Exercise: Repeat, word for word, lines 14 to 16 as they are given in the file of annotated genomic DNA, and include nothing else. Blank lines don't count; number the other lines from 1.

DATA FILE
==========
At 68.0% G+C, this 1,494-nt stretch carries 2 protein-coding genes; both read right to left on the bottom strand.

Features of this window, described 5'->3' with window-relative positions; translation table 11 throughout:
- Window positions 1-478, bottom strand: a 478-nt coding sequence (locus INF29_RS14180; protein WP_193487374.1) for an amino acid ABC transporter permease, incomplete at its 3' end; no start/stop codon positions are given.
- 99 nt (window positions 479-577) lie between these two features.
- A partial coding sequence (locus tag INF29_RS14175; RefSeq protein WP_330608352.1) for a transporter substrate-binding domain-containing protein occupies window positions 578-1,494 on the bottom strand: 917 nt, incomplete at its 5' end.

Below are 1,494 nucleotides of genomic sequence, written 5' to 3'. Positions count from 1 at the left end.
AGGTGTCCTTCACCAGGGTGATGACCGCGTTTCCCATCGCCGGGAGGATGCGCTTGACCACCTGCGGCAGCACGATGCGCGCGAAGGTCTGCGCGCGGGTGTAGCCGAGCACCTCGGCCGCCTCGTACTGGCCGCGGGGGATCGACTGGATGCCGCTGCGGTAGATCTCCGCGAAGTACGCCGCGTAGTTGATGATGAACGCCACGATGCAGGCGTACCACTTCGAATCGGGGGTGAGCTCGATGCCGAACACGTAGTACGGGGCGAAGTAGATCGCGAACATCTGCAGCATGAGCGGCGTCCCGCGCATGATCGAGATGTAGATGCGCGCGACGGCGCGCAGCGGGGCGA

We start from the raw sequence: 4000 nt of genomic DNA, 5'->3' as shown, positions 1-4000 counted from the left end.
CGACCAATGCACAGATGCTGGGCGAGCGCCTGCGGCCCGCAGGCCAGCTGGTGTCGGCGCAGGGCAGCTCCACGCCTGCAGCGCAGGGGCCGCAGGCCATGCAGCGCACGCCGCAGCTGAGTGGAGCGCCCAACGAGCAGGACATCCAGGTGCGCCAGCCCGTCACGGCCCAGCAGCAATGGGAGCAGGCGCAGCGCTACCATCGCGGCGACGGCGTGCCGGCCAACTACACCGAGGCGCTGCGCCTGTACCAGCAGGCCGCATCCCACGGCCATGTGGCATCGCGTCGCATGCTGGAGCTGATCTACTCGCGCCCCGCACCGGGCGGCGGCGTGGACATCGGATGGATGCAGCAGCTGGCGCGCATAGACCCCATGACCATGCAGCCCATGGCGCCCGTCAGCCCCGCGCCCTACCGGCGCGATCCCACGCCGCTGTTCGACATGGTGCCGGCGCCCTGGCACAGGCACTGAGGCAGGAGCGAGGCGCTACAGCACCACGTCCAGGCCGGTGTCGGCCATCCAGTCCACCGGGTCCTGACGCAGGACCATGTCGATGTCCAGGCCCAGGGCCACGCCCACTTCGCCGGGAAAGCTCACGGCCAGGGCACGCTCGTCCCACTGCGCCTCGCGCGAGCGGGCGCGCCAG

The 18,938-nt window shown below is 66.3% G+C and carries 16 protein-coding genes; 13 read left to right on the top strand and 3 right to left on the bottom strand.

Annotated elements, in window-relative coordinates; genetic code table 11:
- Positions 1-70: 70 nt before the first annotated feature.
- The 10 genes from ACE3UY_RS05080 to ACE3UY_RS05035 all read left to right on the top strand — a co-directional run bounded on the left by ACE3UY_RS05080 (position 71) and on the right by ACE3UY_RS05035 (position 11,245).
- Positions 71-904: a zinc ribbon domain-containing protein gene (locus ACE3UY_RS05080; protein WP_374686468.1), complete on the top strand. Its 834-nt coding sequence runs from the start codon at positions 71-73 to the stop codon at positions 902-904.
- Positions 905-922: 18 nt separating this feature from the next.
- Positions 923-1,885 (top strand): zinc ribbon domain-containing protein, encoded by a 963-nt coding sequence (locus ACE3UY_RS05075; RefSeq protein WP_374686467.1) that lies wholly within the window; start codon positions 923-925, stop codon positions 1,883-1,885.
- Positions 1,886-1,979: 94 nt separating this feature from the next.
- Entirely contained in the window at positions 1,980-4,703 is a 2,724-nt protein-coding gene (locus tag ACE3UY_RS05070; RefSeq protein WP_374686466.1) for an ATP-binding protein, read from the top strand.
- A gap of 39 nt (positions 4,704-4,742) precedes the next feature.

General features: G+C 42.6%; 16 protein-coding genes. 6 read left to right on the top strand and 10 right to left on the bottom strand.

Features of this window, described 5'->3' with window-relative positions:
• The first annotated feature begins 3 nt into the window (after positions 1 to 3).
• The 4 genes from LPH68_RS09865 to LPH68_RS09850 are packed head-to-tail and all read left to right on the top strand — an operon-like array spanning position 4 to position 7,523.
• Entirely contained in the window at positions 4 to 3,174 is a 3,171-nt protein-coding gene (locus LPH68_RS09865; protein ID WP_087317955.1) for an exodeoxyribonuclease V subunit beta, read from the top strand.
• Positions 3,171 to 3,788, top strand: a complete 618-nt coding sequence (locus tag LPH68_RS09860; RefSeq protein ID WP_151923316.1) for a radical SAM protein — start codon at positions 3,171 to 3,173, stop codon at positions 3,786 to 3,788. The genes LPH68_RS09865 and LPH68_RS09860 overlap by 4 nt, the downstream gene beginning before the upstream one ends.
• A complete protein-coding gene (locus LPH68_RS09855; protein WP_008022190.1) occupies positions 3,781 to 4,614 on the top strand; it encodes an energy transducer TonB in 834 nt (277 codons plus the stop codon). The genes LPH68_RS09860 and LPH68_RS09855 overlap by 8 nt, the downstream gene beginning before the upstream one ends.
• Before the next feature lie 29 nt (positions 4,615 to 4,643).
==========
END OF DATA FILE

- Positions 71-904: a zinc ribbon domain-containing protein gene (locus ACE3UY_RS05080; protein WP_374686468.1), complete on the top strand. Its 834-nt coding sequence runs from the start codon at positions 71-73 to the stop codon at positions 902-904.
- Positions 905-922: 18 nt separating this feature from the next.
- Positions 923-1,885 (top strand): zinc ribbon domain-containing protein, encoded by a 963-nt coding sequence (locus ACE3UY_RS05075; RefSeq protein WP_374686467.1) that lies wholly within the window; start codon positions 923-925, stop codon positions 1,883-1,885.